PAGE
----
Before proceeding into using a larger scale paper size I found the need to look once more at the drawings of the artist Nikloay Blokhin’s drawings and wishing that I could someday reach that level of fine art fluency and total command of the use of line. What I find absolutely breathtaking is how he centers in one focal area giving detail with both line and tone. Whatever appears in the forefront of the pose has a more definition as a result of the darker line use. The body parts that fall in the background become faint suggestions of a broken up line that is lost into the oblivion of the negative space. Looking at the scale of 100x130cm it does not come by surprise that the scale of the paper permits this expressive line marking result.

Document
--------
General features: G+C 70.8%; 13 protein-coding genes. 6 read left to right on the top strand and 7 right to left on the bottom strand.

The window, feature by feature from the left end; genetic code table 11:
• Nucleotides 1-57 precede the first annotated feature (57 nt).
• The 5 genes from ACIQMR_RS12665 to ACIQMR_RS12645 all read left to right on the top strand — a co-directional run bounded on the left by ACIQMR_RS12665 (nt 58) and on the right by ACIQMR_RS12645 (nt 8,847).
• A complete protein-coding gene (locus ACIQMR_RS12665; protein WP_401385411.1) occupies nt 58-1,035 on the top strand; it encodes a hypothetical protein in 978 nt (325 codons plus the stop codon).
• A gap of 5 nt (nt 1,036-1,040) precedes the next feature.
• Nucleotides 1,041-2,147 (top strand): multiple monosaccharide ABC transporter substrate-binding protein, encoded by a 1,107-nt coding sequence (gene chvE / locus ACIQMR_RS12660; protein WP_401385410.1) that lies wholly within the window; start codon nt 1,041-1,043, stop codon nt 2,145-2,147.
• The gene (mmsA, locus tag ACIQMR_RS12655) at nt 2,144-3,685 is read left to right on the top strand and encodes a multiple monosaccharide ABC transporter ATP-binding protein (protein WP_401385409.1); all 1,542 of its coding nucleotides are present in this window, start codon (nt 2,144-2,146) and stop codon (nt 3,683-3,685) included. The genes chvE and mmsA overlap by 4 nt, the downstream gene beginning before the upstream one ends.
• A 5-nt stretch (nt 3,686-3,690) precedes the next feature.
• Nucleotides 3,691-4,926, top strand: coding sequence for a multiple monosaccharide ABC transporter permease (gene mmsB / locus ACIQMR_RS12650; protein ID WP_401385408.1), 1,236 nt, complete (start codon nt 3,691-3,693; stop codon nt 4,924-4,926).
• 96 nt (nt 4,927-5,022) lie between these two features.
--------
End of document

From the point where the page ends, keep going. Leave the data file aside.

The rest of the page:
Preliminary 1 A2 size

As I felt that the A3 size paper of the sketchbook was restricting me I considered working some preliminaries of a large size that would allow more expression as this scaling up in paper size would be a closer preliminary practice to the final A1. For this preliminary I used a colored pastel paper; a ciel grey onto which I started drawing with charcoal and a white soft pastel for light contrast. I decided to wipe away some line but this created tone and as the specification of assignment 4 requested to use only line. Even though the Giacometti lines came instinctively it was obvious that I was nowhere near Nikloay Blokhin’s drawing style. On the other hand one must find her own voice and that will come with lots of drawing practice and time.



Preliminary 2 A2 size